Poetry Explorer- Classic Contemporary Poetry, BERNARDO DEL CARPIO, by FELICIA DOROTHEA HEMANS



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BERNARDO DEL CARPIO, by             Poet's Biography
First Line: The warrior bowed his crested head, and tamed his heart of fire
Last Line: Of spain.
Alternate Author Name(s): Browne, Felicia Dorothea
Subject(s): Bernardo Del Carpio; Spain; Tragedy


THE warrior bowed his crested head, and tamed
his heart of fire,
And sued the haughty king to free his long-im
prisoned sire;
"I bring thee here my fortress keys, I bring my
captive train,
I pledge thee faith, my liege, my lord I -- oh, break
my father's chain!

"Rise, rise! even now thy father comes, a ran-
somed man this day;
Mount thy good horse, and thou and I will meet
him on his way."
Then lightly rose that loyal son, and bounded on
his steed,
And urged, as if with lance in rest, the charger's
foamy speed.

And lo! from far, as on they pressed, there came
a glittering band,
With one that 'midst them stately rode, as a leader
in the land;
"Now haste, Bernardo, haste! for there, in very
truth, is he,
The father whom thy faithful heart hath yearned
so long to see."

His dark eye flashed, his proud breast heaved, his
cheek's blood came and went;
He reached that gray-haired chieftain's side, and
there, dismounting bent;
A lowly knee to earth he bent, his father's hand
he took, --
What was there in its touch that all his fiery
spirit shook?

That hand was cold, -- a frozen thing, -- it dropped
from his like lead, --
He looked up to the face above, -- the face was of
the dead!
A plume waved o'er the noble brow, -- the brow
was fixed and white; --
He met at last his father's eyes, -- but in them was
no sight!

Up from the ground he sprung, and gazed, but
who could paint that gaze?
They hushed their very hearts, that saw its horror
and amaze;
They might have chained him, as before that stony
form he stood,
For the power was stricken from his arm, and
from his lip the blood.

"Father!" at length he murmured low, and wept
like childhood then:
Talk not of grief till thou hast seen the tears of
warlike men!
He thought on all his glorious hopes, and all his
young renown;
He flung the falchion from his side, and in the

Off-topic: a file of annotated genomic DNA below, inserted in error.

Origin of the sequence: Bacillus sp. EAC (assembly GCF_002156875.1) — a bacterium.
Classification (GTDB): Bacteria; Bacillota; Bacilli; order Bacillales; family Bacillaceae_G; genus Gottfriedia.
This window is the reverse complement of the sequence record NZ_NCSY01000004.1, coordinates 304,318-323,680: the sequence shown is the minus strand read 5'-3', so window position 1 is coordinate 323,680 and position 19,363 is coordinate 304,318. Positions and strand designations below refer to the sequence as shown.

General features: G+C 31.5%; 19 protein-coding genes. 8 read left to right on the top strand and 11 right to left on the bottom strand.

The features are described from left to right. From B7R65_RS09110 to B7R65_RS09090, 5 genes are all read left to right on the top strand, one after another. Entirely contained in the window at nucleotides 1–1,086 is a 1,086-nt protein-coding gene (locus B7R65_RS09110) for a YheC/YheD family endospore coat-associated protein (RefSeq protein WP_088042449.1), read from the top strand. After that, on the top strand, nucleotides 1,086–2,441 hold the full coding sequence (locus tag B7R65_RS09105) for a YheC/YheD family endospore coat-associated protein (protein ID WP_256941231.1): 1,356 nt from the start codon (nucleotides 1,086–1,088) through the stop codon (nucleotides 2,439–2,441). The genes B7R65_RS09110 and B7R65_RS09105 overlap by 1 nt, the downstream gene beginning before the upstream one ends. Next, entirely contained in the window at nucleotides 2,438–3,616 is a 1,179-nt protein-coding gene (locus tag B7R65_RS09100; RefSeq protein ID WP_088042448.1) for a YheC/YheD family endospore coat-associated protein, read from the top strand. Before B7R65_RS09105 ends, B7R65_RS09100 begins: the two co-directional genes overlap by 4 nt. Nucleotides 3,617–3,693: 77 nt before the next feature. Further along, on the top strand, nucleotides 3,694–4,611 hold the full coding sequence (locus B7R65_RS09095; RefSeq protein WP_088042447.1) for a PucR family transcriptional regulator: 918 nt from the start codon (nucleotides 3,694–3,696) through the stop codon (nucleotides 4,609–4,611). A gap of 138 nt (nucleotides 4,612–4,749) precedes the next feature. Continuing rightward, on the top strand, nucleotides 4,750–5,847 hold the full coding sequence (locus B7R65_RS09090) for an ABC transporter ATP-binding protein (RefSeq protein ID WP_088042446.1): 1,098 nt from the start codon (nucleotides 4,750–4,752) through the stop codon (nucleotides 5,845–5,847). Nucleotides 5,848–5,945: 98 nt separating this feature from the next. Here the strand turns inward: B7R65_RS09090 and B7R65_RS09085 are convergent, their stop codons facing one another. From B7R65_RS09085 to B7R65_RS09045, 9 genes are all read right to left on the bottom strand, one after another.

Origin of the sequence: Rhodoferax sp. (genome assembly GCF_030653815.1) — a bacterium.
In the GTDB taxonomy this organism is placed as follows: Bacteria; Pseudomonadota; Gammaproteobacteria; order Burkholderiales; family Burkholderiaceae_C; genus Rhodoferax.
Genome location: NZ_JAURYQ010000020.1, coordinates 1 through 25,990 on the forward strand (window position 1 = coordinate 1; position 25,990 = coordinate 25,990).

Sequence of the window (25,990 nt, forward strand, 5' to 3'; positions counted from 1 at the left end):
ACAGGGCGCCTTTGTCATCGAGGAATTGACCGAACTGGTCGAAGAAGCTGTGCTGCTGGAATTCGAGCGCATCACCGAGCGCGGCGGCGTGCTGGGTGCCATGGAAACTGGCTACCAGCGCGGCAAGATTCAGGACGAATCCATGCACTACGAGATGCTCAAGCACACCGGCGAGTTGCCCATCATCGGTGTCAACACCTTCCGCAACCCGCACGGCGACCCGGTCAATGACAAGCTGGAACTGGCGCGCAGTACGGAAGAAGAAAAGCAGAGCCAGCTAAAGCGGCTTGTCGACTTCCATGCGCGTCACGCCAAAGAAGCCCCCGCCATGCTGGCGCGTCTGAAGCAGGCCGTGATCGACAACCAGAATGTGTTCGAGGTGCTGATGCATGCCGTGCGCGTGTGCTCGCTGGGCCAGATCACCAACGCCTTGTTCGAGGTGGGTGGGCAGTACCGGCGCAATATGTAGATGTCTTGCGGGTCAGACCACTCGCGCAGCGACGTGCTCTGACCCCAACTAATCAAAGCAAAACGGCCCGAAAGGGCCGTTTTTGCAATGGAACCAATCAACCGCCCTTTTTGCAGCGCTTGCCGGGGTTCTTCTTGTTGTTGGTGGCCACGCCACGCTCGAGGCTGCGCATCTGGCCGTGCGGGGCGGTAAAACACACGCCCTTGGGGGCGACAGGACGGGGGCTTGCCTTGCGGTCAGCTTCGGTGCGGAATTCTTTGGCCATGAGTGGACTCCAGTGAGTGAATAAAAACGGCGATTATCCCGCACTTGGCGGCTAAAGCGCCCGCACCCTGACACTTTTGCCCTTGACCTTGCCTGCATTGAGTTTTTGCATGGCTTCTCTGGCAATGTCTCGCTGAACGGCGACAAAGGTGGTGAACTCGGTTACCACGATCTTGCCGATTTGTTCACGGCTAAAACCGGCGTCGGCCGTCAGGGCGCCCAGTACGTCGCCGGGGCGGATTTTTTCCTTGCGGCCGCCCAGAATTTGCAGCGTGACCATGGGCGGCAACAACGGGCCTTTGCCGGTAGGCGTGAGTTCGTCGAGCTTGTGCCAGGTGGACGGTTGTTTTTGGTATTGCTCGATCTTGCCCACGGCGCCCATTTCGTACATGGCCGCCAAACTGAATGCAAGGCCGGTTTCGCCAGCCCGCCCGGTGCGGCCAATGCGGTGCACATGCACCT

dust sate down.

Then covering with his steel-gloved hands his
darkly mournful brow, --
"No more, there is no more," he said, "to lift the
sword for now;
My king is false, my hope betrayed; my father --
oh! the worth.
The glory, and the loveliness, are passed away
from earth!

"I thought to stand where banners waved, my
sire! beside thee yet,
I would that there our kindred blood on Spain's
free soil had met!
Thou wouldst have known my spirit then; for thee
my fields were won;
And thou hast perished in thy chains, as though
thou hadst no son!"

Then, starting from the ground once more, he
seized the monarch's rein
Amidst the pale and wildered looks of all the
courtier train;
And with a fierce o'ermastering grasp, the raging
war-horse led,
And sternly set them face to face, -- the king be-
fore the dead!

"Came I not forth upon thy pledge, my father's
hand to kiss?
Be still, and gaze thou on, false king, and tell me
what is this?
The voice, the glance, the heart I sought -- give
answer, where are they
If thou wouldst clear thy perjured soul, send life
through this cold clay!

"Into these glassy eyes put light; -- be still! keep
down thine ire!
Bid these white lips a blessing speak, this earth
is not my sire!
Give me back him for whom I strove, for whom
my blood was shed,
Thou canst not? -- and a king! -- his dust be moun-
tains on thy head!"

He loosed the steed; his slack hand fell; upon the
silent face
He cast one long, deep, troubled look, -- then
turned from that sad place
His hope was crushed, his after-fate untold in
martial strain:
His banner led the spears no more amidst the hills
of Spain.




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